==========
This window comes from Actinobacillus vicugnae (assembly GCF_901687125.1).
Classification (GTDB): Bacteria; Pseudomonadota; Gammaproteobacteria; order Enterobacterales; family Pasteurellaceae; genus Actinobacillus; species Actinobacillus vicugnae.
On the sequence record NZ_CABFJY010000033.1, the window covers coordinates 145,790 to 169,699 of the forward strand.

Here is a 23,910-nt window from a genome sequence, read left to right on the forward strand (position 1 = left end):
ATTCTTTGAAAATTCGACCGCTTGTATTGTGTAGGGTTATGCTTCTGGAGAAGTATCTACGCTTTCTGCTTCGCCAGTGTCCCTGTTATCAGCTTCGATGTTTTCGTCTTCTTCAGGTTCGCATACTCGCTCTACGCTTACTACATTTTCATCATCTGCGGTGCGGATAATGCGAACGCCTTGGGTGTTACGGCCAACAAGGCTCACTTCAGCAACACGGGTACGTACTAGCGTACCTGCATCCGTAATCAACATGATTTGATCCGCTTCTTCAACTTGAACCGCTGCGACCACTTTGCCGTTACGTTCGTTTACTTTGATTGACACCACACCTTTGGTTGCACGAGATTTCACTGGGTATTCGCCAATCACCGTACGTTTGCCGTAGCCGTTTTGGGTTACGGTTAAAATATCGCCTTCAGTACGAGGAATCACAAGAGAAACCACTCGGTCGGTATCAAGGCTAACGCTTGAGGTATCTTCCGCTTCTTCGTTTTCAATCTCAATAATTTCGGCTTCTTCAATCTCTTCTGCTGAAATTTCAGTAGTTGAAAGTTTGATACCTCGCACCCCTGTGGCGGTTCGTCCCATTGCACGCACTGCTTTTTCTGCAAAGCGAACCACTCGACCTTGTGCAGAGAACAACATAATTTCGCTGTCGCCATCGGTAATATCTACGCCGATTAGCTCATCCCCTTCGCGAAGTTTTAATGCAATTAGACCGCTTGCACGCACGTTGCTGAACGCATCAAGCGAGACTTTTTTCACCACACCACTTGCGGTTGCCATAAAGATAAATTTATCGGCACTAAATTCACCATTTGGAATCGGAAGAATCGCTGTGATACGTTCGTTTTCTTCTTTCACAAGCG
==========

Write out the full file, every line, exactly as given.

This window comes from Actinobacillus vicugnae (assembly GCF_901687125.1).
Classification (GTDB): Bacteria; Pseudomonadota; Gammaproteobacteria; order Enterobacterales; family Pasteurellaceae; genus Actinobacillus; species Actinobacillus vicugnae.
On the sequence record NZ_CABFJY010000033.1, the window covers coordinates 145,790 to 169,699 of the forward strand.

Here is a 23,910-nt window from a genome sequence, read left to right on the forward strand (position 1 = left end):
ATTCTTTGAAAATTCGACCGCTTGTATTGTGTAGGGTTATGCTTCTGGAGAAGTATCTACGCTTTCTGCTTCGCCAGTGTCCCTGTTATCAGCTTCGATGTTTTCGTCTTCTTCAGGTTCGCATACTCGCTCTACGCTTACTACATTTTCATCATCTGCGGTGCGGATAATGCGAACGCCTTGGGTGTTACGGCCAACAAGGCTCACTTCAGCAACACGGGTACGTACTAGCGTACCTGCATCCGTAATCAACATGATTTGATCCGCTTCTTCAACTTGAACCGCTGCGACCACTTTGCCGTTACGTTCGTTTACTTTGATTGACACCACACCTTTGGTTGCACGAGATTTCACTGGGTATTCGCCAATCACCGTACGTTTGCCGTAGCCGTTTTGGGTTACGGTTAAAATATCGCCTTCAGTACGAGGAATCACAAGAGAAACCACTCGGTCGGTATCAAGGCTAACGCTTGAGGTATCTTCCGCTTCTTCGTTTTCAATCTCAATAATTTCGGCTTCTTCAATCTCTTCTGCTGAAATTTCAGTAGTTGAAAGTTTGATACCTCGCACCCCTGTGGCGGTTCGTCCCATTGCACGCACTGCTTTTTCTGCAAAGCGAACCACTCGACCTTGTGCAGAGAACAACATAATTTCGCTGTCGCCATCGGTAATATCTACGCCGATTAGCTCATCCCCTTCGCGAAGTTTTAATGCAATTAGACCGCTTGCACGCACGTTGCTGAACGCATCAAGCGAGACTTTTTTCACCACACCACTTGCGGTTGCCATAAAGATAAATTTATCGGCACTAAATTCACCATTTGGAATCGGAAGAATCGCTGTGATACGTTCGTTTTCTTCTTTCACAAGCG